A consoling exception. A grain of poor in the machine
Ed. from the Librairie du Labyrinthe, 2021, € 17.
It is a touching book, even poignant. That of a man, Jean-Paul Delahaye, who describes himself as a “Class defector”. Or if you prefer, “A consoling exception”, an expression by which Ferdinand Buisson, one of the fathers of the Republican school, designated the rare scholarship holders received in the best high schools.
As a child, Jean-Paul Delahaye indeed experienced poverty, the stinging shame when it was necessary, repeatedly, to carry out basic necessities on credit at the village grocery store, to watch for the arrival of the postman, hoping that ‘ with him would arrive the family allowances.
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Jean-Paul Delahaye has left the little mud house nestled in the heart of the Somme. He rose through knowledge, by integrating the normal school of teachers, before knowing, much later, the gilding of the Ministry of Education, of which he became, in 2014, n ° 2, his director general of school education.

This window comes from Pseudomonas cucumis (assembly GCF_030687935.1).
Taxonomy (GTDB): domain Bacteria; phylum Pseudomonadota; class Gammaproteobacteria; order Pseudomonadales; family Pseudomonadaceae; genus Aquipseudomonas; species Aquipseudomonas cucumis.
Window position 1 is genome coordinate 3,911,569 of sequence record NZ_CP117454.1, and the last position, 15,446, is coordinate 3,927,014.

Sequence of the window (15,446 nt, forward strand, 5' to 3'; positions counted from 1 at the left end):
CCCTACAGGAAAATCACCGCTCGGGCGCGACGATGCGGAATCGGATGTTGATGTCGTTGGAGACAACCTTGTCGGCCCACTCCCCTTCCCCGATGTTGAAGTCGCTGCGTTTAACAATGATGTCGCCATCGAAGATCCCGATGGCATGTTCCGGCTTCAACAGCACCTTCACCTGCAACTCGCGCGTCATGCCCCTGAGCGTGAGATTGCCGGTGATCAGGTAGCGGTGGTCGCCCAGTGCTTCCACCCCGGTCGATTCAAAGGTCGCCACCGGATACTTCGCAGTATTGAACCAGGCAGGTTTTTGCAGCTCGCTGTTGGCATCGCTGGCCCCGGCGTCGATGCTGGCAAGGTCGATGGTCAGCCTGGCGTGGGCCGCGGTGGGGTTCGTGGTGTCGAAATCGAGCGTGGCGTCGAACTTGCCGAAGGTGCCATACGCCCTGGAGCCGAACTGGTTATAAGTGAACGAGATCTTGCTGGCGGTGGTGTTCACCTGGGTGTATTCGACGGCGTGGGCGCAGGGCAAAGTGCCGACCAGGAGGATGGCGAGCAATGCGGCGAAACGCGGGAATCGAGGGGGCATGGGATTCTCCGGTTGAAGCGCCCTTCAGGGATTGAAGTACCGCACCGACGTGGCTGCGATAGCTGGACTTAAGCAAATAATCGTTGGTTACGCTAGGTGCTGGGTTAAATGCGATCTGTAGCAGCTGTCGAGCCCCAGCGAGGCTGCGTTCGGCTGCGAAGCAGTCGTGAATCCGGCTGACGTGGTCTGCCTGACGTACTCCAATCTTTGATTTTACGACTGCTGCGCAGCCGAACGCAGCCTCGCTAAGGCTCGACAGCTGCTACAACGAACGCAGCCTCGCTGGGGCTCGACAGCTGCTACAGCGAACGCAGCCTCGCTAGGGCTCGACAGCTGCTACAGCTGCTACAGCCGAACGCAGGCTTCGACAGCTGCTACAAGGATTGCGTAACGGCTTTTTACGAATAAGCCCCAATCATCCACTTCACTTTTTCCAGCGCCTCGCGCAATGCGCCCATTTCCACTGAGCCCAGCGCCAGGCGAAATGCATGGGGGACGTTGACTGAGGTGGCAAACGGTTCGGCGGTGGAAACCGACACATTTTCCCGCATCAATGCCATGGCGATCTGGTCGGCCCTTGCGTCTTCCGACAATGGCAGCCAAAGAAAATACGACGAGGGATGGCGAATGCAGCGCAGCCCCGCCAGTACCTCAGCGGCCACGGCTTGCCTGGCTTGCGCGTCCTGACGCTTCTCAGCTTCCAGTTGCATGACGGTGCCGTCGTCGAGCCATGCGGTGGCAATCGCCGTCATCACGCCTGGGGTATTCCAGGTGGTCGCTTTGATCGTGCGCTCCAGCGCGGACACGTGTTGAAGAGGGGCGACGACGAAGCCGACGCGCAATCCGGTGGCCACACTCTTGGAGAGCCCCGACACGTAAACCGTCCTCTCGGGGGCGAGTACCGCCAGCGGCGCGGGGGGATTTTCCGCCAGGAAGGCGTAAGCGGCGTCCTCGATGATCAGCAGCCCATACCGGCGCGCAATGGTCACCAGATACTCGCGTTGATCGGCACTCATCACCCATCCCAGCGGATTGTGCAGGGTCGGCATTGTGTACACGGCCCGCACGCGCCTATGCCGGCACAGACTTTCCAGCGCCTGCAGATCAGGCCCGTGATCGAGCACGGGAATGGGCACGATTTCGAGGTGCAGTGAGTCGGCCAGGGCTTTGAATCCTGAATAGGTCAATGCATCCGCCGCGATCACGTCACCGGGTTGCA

Gratitude and promise of fidelity
But his very intimate story begins two years earlier, when as special advisor to the newly appointed Minister Vincent Peillon, the one who is already Inspector General enters the cabinet, rue de Grenelle. That day, surrounded by men and women from wealthy families, graduating from high schools, Jean-Paul Delahaye felt at his side another presence, which gave him courage and dignity, that of his mother, carried away by cancer. thirty years earlier. A mother who had been alternately agricultural worker, domestic worker, cleaning lady, always at ” to grab the devil by the tail “ to raise her five children on her own.
It is to her that the author addresses the second person throughout the book. A testament to gratitude but also a promise. Promise to remain faithful to its native environment and to do everything possible so that the French school, champion of inequalities, is finally interested in the most modest students. Promise to stay this “Poor man’s grain” in the gear of the great sorting and excluding machine.
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The book is woven back and forth between family history and the commitments of a senior civil servant. Throughout the pages, the Inspector General also evokes the conclusions of a report, entitled Great poverty and academic success, which he wrote himself in 2015. A key step in his stubborn fight against “School and social separatism” which, he protests, humiliates the weakest, undermines democracy, weighs on our economy.